The New Units

The first product that is now officially for sale is the aforementioned A8-7600.  This was the first cTDP part that AMD detailed last January, but again it did not go to sale for quite some time.  This chip features 2 modules (4 threads) and 6 GCN Compute Cores (2 less Compute Cores than the A10-7850K).  The chip is clocked on the CPU side from 3.1 GHz up to a maximum boost of 3.8 GHz.  The GPU portion is clocked at 720 MHz.  This combination of clocks allowed it to sit at the 65 watt TDP range, and with cTDP enabled go down to 45 watts TDP.  The performance of this part was pretty impressive and interesting at the TDPs it was aimed at.  The graphics portion certainly proved impressive against the competing Intel parts, and the CPU portion is at least competitive (and does not hold a user back too badly).  This part is being offered at $101 US.

The second part is the A10-7800.  This is a fully enabled Kaveri product with 2 modules (4 threads) and 8 GCN compute cores.  The CPU portion ranges from 3.5 GHz to 3.9 GHz and it is a 65 watt TDP part.  It also supports the cTDP setting which takes it down to 45 watts TDP.  The GPU operates at 720 MHz and features the full complement of Compute Cores.  Even when cTDP is set to 45 watts, the GPU clock speed is unaffected.  For visual computing applications, this is a big win for AMD.  Consider that ½ of the die space is comprised of the graphics portion, being able to decrease the TDP by downclocking the CPU only is a big win for AMD.  These parts will be available for $155 US.

The final part is a bit of an odd duck.  The A6-7400K is a single module (2 threads) APU with only 4 GCN compute cores.  It is rated as a 65 watt TDP part with a 45 watt cTDP.  The single module goes from 3.5 GHz up to 3.9 GHz.  The Compute Cores do get a small clockspeed boost from the other members of the Kaveri family and run at 756 MHz.  Note as well that this chip is unlocked, so it is being aimed directly at the budget enthusiast who is willing to overclock this particular APU.  AMD is asking for a paltry $77 US for this part, putting it in direct competition with the Intel 20 Year Anniversary Pentium.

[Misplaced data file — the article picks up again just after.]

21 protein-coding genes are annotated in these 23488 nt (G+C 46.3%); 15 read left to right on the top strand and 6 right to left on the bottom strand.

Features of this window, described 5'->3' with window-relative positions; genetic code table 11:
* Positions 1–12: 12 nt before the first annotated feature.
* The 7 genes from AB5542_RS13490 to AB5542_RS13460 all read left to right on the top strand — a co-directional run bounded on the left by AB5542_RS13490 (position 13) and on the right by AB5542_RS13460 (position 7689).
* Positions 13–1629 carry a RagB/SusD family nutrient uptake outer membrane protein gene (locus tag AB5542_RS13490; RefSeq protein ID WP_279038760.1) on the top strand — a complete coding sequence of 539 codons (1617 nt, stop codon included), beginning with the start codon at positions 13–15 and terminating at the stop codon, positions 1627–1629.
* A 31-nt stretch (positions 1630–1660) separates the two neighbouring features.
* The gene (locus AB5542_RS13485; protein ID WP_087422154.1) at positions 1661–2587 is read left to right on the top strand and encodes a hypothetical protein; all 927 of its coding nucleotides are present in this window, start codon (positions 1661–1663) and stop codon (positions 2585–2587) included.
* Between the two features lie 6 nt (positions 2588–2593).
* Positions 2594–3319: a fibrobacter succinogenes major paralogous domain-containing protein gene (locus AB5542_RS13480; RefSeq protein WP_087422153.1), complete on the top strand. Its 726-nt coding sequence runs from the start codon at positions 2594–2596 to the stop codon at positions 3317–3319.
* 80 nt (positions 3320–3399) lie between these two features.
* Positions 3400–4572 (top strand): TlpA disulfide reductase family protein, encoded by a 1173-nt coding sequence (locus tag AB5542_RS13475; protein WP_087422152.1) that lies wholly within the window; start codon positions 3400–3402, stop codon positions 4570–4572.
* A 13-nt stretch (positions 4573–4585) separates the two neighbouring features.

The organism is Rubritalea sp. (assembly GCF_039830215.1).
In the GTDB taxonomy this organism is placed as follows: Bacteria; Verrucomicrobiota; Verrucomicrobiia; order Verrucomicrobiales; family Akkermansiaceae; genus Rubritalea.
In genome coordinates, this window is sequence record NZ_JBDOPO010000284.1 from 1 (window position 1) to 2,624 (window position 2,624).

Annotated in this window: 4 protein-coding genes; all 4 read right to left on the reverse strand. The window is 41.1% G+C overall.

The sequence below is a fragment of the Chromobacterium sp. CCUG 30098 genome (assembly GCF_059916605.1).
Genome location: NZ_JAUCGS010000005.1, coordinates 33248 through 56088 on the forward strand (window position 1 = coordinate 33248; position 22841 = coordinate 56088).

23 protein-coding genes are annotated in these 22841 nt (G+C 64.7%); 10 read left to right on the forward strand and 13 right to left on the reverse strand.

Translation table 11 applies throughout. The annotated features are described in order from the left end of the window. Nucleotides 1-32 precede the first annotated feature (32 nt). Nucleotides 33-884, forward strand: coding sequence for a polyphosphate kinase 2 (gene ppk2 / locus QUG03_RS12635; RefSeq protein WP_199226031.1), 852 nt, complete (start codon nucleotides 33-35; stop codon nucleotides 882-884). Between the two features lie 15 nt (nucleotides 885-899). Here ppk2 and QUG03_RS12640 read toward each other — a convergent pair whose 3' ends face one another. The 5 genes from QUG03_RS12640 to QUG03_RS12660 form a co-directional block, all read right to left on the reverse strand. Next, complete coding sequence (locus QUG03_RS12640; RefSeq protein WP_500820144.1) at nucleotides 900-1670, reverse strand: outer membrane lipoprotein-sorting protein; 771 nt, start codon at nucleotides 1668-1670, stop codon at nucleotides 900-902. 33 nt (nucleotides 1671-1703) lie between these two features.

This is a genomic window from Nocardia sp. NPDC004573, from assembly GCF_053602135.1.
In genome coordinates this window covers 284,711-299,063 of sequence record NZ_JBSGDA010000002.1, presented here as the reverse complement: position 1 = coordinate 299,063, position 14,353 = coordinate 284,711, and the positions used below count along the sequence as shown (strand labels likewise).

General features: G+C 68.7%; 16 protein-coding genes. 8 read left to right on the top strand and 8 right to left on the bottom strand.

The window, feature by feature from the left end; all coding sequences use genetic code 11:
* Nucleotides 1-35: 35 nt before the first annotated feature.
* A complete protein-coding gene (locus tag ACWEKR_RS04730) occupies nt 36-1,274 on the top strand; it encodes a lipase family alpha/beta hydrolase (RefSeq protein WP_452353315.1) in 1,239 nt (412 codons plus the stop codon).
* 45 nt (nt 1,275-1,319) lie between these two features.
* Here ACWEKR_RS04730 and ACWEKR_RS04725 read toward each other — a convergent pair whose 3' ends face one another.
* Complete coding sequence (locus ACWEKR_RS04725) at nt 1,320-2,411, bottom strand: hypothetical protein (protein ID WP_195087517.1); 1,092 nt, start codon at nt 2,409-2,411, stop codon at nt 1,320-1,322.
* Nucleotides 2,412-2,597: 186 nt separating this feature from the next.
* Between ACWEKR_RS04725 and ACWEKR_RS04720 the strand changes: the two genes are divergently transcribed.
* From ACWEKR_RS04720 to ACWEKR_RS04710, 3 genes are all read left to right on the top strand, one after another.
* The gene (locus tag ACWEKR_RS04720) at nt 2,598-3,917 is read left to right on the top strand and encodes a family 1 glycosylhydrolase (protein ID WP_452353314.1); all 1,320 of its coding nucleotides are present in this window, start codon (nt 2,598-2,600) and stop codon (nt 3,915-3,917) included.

The 7800 and 7600 parts can support memory speeds up to 2133, but the 7400K can only support up to 1866 officially.  This is not a deathblow for the part, as it still only features one module and 4 compute cores.  The need for high speed memory is not as stiff as with other parts.  The A6-7400K L2 cache in the working module is cut in half as compared to other members of the Kaveri lineup.  Each module has 2 MB of L2, but half of this is disabled on the 7400K.

There are no new specific features to these chips.  Instead we still see the same Steamroller based CPU modules, GCN compute cores, video encode and decode engines, HSA support, and the TrueAudio unit.  These chips do feature the latest PCI-E 3.0 connectivity, which was sorely lacking from AMD parts until Kaveri.  OpenCL support and speed is another feather in AMD’s cap with this generation of chips.  AMD is really pushing this area, but we have yet to see truly full-fledged support.  The same can be said for HSA.  While we see some software developers leveraging OpenCL support, HSA has not had that particular breakthrough yet.  3D gaming is also another strong point for AMD over Intel.  Driver and ISV support for AMD APUs is very robust as compared.  While Intel is catching up there, the performance and quality from the Intel chips is not at the same level as where AMD is sitting. 

Finally, we have full Mantle support for AMD’s latest APUs.  AMD’s homegrown API is slowly gaining support around the industry.  While it certainly cannot be described as a juggernaut, it is making some waves.  Quite a few developers are playing with the technology, as it is a very interesting pre-cursor to DirectX 12.  DX12 will not be available until at least the Holiday Season, 2015.  Until that point, AMD’s Mantle API will be a good testing ground for IHVs (if others decide to adopt it) and ISVs (get hands on experience with a low level API).  Currently there are a handful of games which support Mantle, and more are coming down the road.  There are also several major game engines which support Mantle out of the box.  ISV’s who license these engines have the option of enabling Mantle functionality if they so desire.

Overall this is just a fleshing out of the product line from AMD with their APUs.  We have seen a pretty hefty amount of stagnation in the CPU market when it comes to big performance leaps over the past few years.  Certainly Intel has kept busy with their Sandy Bridge to Ivy Bridge to Haswell updates, but the clockspeed and performance increases over the past four years simply have not matched what we had seen leading up to that point.  Yes, we have more cores and more features integrated into a modern CPU/APU, but the big leaps in performance we have been used to are simply not there for the vast majority of applications.

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